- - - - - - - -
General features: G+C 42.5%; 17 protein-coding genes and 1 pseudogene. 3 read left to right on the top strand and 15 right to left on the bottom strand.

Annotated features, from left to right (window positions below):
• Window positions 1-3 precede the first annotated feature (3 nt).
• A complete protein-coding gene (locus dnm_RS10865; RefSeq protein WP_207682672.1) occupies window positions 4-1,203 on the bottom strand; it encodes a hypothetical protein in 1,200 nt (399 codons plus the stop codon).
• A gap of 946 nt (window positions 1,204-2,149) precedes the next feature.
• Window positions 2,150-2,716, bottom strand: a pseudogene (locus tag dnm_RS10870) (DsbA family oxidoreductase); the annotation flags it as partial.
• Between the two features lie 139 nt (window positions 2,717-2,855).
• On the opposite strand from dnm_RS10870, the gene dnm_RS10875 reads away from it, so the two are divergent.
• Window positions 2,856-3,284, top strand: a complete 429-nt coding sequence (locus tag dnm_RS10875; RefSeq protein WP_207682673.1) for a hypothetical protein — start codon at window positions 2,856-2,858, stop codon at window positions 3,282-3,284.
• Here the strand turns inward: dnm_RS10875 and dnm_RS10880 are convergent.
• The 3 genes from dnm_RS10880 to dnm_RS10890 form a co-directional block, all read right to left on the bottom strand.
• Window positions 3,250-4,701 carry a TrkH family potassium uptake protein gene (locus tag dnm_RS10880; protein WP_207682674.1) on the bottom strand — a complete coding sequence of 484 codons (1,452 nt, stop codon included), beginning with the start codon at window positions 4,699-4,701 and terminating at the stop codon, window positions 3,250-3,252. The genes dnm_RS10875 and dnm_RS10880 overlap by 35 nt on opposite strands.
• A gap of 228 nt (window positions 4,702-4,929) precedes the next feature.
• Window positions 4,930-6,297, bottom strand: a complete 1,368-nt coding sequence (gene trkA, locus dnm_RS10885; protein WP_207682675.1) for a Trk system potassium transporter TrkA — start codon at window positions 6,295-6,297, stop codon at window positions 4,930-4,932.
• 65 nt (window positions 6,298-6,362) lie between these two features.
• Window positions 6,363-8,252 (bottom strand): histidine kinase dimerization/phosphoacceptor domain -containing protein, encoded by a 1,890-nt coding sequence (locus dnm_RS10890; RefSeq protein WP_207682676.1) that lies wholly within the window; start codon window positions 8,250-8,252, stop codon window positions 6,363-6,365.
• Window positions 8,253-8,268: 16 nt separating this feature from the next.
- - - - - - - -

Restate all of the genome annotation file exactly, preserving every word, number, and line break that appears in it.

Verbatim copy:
General features: G+C 42.5%; 17 protein-coding genes and 1 pseudogene. 3 read left to right on the top strand and 15 right to left on the bottom strand.

Annotated features, from left to right (window positions below):
• Window positions 1-3 precede the first annotated feature (3 nt).
• A complete protein-coding gene (locus dnm_RS10865; RefSeq protein WP_207682672.1) occupies window positions 4-1,203 on the bottom strand; it encodes a hypothetical protein in 1,200 nt (399 codons plus the stop codon).
• A gap of 946 nt (window positions 1,204-2,149) precedes the next feature.
• Window positions 2,150-2,716, bottom strand: a pseudogene (locus tag dnm_RS10870) (DsbA family oxidoreductase); the annotation flags it as partial.
• Between the two features lie 139 nt (window positions 2,717-2,855).
• On the opposite strand from dnm_RS10870, the gene dnm_RS10875 reads away from it, so the two are divergent.
• Window positions 2,856-3,284, top strand: a complete 429-nt coding sequence (locus tag dnm_RS10875; RefSeq protein WP_207682673.1) for a hypothetical protein — start codon at window positions 2,856-2,858, stop codon at window positions 3,282-3,284.
• Here the strand turns inward: dnm_RS10875 and dnm_RS10880 are convergent.
• The 3 genes from dnm_RS10880 to dnm_RS10890 form a co-directional block, all read right to left on the bottom strand.
• Window positions 3,250-4,701 carry a TrkH family potassium uptake protein gene (locus tag dnm_RS10880; protein WP_207682674.1) on the bottom strand — a complete coding sequence of 484 codons (1,452 nt, stop codon included), beginning with the start codon at window positions 4,699-4,701 and terminating at the stop codon, window positions 3,250-3,252. The genes dnm_RS10875 and dnm_RS10880 overlap by 35 nt on opposite strands.
• A gap of 228 nt (window positions 4,702-4,929) precedes the next feature.
• Window positions 4,930-6,297, bottom strand: a complete 1,368-nt coding sequence (gene trkA, locus dnm_RS10885; protein WP_207682675.1) for a Trk system potassium transporter TrkA — start codon at window positions 6,295-6,297, stop codon at window positions 4,930-4,932.
• 65 nt (window positions 6,298-6,362) lie between these two features.
• Window positions 6,363-8,252 (bottom strand): histidine kinase dimerization/phosphoacceptor domain -containing protein, encoded by a 1,890-nt coding sequence (locus dnm_RS10890; RefSeq protein WP_207682676.1) that lies wholly within the window; start codon window positions 8,250-8,252, stop codon window positions 6,363-6,365.
• Window positions 8,253-8,268: 16 nt separating this feature from the next.